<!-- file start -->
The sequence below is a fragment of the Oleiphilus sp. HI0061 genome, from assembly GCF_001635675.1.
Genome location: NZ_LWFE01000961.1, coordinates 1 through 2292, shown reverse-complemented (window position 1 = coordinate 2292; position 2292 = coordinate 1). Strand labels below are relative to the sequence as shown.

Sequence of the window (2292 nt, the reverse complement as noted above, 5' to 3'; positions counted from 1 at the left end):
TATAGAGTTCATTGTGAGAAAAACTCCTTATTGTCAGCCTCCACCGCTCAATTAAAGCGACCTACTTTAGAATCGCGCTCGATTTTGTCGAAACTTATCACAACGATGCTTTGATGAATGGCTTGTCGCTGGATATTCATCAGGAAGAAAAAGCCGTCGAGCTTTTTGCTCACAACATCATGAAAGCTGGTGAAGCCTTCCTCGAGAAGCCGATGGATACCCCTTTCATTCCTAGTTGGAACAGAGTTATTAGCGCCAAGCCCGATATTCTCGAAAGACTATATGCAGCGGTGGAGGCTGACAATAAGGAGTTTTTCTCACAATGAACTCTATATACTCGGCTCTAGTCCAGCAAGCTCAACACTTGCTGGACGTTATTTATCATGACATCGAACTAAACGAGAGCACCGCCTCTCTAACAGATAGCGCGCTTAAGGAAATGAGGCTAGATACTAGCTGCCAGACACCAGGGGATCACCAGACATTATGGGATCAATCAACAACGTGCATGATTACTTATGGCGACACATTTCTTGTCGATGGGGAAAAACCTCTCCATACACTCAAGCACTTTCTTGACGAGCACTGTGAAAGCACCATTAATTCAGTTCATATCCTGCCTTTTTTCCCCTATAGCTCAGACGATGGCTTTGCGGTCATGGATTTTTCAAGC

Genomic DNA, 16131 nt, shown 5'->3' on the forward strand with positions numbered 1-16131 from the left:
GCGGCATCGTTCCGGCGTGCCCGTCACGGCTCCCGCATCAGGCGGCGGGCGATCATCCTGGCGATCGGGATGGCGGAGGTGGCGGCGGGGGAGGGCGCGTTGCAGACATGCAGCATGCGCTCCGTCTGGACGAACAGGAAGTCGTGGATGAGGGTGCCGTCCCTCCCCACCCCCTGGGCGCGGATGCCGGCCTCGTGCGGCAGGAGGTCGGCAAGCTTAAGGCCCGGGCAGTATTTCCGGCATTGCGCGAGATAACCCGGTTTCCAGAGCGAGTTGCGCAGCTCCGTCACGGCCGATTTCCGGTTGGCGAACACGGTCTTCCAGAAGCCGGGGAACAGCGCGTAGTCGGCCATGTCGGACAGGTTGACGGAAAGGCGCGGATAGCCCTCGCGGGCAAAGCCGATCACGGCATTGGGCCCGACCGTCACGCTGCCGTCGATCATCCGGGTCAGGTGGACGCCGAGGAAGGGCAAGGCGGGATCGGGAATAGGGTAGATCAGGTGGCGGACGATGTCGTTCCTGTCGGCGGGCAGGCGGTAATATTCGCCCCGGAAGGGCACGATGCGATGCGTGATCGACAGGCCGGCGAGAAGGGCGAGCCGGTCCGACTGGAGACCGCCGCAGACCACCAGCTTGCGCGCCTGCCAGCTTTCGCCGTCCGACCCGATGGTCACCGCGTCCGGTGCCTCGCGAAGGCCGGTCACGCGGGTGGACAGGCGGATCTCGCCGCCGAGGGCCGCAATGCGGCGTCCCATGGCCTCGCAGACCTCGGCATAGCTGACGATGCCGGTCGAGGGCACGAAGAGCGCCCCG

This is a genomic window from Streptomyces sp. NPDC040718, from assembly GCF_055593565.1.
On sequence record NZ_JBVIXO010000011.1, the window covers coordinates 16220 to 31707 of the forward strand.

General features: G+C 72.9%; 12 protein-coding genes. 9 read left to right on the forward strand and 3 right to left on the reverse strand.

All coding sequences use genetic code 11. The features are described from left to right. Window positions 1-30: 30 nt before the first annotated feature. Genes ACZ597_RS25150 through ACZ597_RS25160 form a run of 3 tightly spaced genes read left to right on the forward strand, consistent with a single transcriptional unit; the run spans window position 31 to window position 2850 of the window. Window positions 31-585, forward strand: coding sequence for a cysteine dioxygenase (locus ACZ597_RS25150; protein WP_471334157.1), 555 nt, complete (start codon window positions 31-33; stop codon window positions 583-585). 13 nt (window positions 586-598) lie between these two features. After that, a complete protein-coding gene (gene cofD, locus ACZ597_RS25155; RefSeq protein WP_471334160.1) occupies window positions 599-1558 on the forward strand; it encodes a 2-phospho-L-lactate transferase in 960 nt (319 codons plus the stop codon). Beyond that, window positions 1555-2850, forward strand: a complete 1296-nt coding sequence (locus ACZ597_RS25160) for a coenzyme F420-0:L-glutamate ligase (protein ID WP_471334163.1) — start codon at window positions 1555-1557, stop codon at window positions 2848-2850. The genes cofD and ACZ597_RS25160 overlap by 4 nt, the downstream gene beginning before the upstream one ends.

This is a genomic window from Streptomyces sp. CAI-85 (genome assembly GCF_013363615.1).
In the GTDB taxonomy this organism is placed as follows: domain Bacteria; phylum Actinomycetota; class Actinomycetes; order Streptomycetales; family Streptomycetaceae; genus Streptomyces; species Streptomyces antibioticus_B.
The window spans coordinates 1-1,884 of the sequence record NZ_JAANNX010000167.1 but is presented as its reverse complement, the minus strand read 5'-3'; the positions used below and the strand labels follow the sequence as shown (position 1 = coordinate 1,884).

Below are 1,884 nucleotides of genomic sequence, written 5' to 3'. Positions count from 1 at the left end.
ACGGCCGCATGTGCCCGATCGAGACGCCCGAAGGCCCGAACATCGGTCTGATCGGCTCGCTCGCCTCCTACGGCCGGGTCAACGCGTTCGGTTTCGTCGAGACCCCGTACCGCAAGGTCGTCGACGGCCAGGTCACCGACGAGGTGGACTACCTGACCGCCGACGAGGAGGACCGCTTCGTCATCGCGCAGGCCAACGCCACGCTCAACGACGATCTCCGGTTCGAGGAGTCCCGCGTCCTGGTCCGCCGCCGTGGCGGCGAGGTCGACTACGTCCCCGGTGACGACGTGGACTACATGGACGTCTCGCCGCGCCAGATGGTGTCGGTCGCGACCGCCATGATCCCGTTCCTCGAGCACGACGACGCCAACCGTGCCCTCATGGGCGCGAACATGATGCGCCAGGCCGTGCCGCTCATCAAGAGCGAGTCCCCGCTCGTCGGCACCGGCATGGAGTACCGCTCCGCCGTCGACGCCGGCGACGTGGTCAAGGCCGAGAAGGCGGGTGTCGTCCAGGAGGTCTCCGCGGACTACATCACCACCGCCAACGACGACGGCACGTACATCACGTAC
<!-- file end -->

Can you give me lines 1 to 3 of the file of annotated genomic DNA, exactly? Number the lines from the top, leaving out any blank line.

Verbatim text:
The sequence below is a fragment of the Oleiphilus sp. HI0061 genome, from assembly GCF_001635675.1.
Genome location: NZ_LWFE01000961.1, coordinates 1 through 2292, shown reverse-complemented (window position 1 = coordinate 2292; position 2292 = coordinate 1). Strand labels below are relative to the sequence as shown.

Sequence of the window (2292 nt, the reverse complement as noted above, 5' to 3'; positions counted from 1 at the left end):